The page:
a real one. Bets were placed on the
various soccer matches, six per
cent of the take going to the asso-
ciation for the rebuilding of play-
grounds and clubhouses. At the
present time, nearly all of the
competition is on an amateur ba-
sis, but there are a few scattered
semi-pro clubs.
Studies Sports
Becker came to this country to
study sports facilities and activi-
ties in city and youth planning.
"I thought that an industrialized
country like yours would accord-
ingly find need for a highly-con-
centrated system of recreation,
and I am discovering that I was
right," smiled Becker. "I really
must say that I didn't expect
such facilities at the University,
however. Your field house is extra-
ordinary. We have no indoor track
in Germany, you know."
Becker also cited the tennis
courts and golf facilities on and
around campus. "In Germany,
golf is so expensive that only the
richest people can afford to play
it," he related. "In Cologne, which
is a city of 640,000, there are only
one golf course and two indoor
swimming pools."
Attends Classes
While at the University, Becker
has also been attending classes in

various types of sports theory and
dancing. "One thing which really
interests me is the large-scale ac-
tivity in dance," he observed. "I
was quite impressed by the classes
in social, square, and especially
modern dancing."
Becker's career has not always
been one of song and dance, how-
ever. He fought under Rommel in
North Africa in World War II, and
was taken prisoner in 1943 by the
U.S. He remarked about the fair
treatment he was given as a PW
at Camp Hood, Texas, where he
was in charge of sports and recre-
ation. Pointing out the average
German's addiction to soccer, he
recalled that "they tried to im-
press us with baseball at the pris-
on camp, but it was a fruitless en-
The great number of good ath-
letes in America also impressed
the visitor. "It is a pity, though,
that in America, many talented
athletes only play football. If some
of the better football players
were to attempt track, your Olym-
pic teams would be even better
than they are," Becker said,
"Our idea of sports in Germany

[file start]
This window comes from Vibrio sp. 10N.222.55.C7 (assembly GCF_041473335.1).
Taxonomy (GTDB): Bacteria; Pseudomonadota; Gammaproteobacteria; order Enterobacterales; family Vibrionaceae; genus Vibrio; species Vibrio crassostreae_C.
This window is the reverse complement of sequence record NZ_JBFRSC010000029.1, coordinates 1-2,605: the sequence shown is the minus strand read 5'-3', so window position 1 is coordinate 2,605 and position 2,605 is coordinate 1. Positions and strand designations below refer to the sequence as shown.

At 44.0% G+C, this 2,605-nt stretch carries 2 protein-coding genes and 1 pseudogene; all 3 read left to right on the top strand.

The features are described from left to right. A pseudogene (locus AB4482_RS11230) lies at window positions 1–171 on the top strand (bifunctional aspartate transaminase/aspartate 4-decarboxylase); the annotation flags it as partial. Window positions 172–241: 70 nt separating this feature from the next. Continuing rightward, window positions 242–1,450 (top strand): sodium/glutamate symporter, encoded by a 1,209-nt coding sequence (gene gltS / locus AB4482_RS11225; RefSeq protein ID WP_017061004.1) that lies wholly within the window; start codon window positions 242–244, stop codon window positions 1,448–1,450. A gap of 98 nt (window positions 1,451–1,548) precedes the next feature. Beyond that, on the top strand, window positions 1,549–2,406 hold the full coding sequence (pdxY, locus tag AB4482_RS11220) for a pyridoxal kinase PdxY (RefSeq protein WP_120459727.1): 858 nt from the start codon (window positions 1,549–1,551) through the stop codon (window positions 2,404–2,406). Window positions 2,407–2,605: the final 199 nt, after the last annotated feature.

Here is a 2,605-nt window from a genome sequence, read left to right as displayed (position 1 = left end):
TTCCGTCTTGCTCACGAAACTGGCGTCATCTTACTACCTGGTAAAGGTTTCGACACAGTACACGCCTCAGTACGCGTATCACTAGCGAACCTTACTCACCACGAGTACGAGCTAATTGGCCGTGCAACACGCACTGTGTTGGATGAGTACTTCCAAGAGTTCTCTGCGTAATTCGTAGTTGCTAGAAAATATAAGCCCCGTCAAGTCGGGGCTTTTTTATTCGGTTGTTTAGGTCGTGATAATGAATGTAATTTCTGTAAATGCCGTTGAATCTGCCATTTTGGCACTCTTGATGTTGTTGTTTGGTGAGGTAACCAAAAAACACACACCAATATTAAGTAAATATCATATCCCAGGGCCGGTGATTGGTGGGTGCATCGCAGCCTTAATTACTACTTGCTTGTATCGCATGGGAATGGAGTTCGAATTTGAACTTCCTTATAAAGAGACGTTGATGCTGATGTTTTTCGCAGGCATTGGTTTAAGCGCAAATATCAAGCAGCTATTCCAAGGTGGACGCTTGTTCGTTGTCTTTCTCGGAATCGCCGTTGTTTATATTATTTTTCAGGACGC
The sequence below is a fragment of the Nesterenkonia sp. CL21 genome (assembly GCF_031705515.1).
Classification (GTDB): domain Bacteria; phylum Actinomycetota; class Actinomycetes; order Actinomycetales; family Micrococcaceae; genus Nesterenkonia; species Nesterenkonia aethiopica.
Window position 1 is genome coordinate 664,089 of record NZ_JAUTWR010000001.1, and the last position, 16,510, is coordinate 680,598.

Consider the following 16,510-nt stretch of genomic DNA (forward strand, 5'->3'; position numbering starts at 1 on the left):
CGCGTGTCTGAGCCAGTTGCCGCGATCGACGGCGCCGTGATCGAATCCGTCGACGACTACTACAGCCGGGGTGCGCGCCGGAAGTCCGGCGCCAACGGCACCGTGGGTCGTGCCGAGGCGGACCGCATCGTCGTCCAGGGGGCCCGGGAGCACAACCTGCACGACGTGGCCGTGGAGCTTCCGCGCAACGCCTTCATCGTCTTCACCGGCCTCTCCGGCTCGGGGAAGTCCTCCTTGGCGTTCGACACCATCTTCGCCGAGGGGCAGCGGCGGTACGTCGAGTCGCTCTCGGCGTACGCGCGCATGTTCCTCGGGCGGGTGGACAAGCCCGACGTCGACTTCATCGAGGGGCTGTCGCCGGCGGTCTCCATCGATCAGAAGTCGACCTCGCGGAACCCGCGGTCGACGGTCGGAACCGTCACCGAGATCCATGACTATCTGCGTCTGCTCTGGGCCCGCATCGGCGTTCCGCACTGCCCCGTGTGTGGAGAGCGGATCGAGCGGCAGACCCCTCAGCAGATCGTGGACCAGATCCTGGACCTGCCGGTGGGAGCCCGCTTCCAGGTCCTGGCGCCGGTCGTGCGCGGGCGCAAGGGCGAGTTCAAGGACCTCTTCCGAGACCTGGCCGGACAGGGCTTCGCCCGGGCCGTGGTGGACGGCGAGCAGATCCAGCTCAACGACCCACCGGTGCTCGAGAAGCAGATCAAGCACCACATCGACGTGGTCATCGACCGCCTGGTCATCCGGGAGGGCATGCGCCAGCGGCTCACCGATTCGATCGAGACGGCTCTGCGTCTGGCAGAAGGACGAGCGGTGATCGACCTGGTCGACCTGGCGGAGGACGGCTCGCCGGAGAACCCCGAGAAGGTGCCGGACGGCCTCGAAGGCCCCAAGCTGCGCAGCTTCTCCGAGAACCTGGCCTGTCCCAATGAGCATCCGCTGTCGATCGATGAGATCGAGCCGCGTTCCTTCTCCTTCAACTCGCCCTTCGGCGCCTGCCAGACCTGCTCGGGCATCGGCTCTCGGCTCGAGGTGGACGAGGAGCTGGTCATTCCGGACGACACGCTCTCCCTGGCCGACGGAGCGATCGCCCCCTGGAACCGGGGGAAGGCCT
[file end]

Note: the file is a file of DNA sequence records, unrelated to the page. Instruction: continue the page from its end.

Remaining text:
is to combine the education of
body, mind and spirit," he con-
tinued. It's an idea which dates
back to the days of ancient Greece.
To me, this theory is the one
which makes your campus the
'Athens of the Middle West' in
more ways than one."

Becker, German Amateur Athlete,
Visits Michigan;_Can ham Acts as Host

Wayne from scoring, but Brown
edged the Wolverine twice, 6-4,
With three men playing for the
first time in the meet, Michigan's
doubles teams looked far from im-
pressive as they played uninspired,
but adequate tennis.
MacKay and Potter stopped Do-
malske and Trifonoff, 6-4, 6-2, in
the first doubles match. Al Mann
and Captain Bob Nederlander
slowly warmed to the task of de-
feating Larry Soloman and Krause,
6-4, 6-0.
Bob Paley combined with Jaffe
to end the meet with a 6-4, 6-2
win over Brown and Chuck Solo-
man in the third doubles match.
With MacKay, Jaffe, and Potter
already fairly assured of positions
in the regular Wolverine lineup,
yesterday's performances of Mit-
chell, Paulus, Cohen, Mann, Paley,
and Nederlander were expected to
furnish Coach Murphy with fur-
ther information concerning the
remaining positions on the team.

-Daily- John Hillyer
THE LOWDOWN-Fritz Becker (right), distinguished German
sports figure, touring the country to gain some impressions of
American athletics, seems to be getting the inside dope from Track
Coach Don Canham.
LCAoDowns. Phi Kappa
Sigs,3j-1, in I-MSoftball

Loss to NU Caps Golf Team Slump

Coach Bert Katzenmeyer faces
the arduous task of lifting his
Michigan golfers out-of a very bad
And in a hurry.
After yesterday's 19-17 loss at
the hands of Northwestern, pre-
ceded by a poor showing against
Purdue and Ohio State on Sat-
urday, the Wolverines' Big Ten
tournament hopes have dimmed
somewhat. T h e championships
start three weeks from this Friday,
at Lafayette, Ind., with Purdue as
host team.
Improvement Necessary
If Michigan expects to make a
bid for the crown, or even a con-
tending position, it will have to
improve more than a little over
these few weeks.
It is conceivable that Michigan,
which finished in the ninth spot
in the Conference last year, could
come awfully close to the leaders,
or even take the first-place tro-
phy, if its troubles are ironed out.
Teams Aren't Far Apart
Katzenmeyer feels that Purdue,
Ohio State and Michigan aren't
far apart from each other in team
strength. Although the Boilermak-
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ers have beaten the other two
teams on two successive weekends
now, there is a possibility that
things may change this Saturday,
when the three squads duel at Ann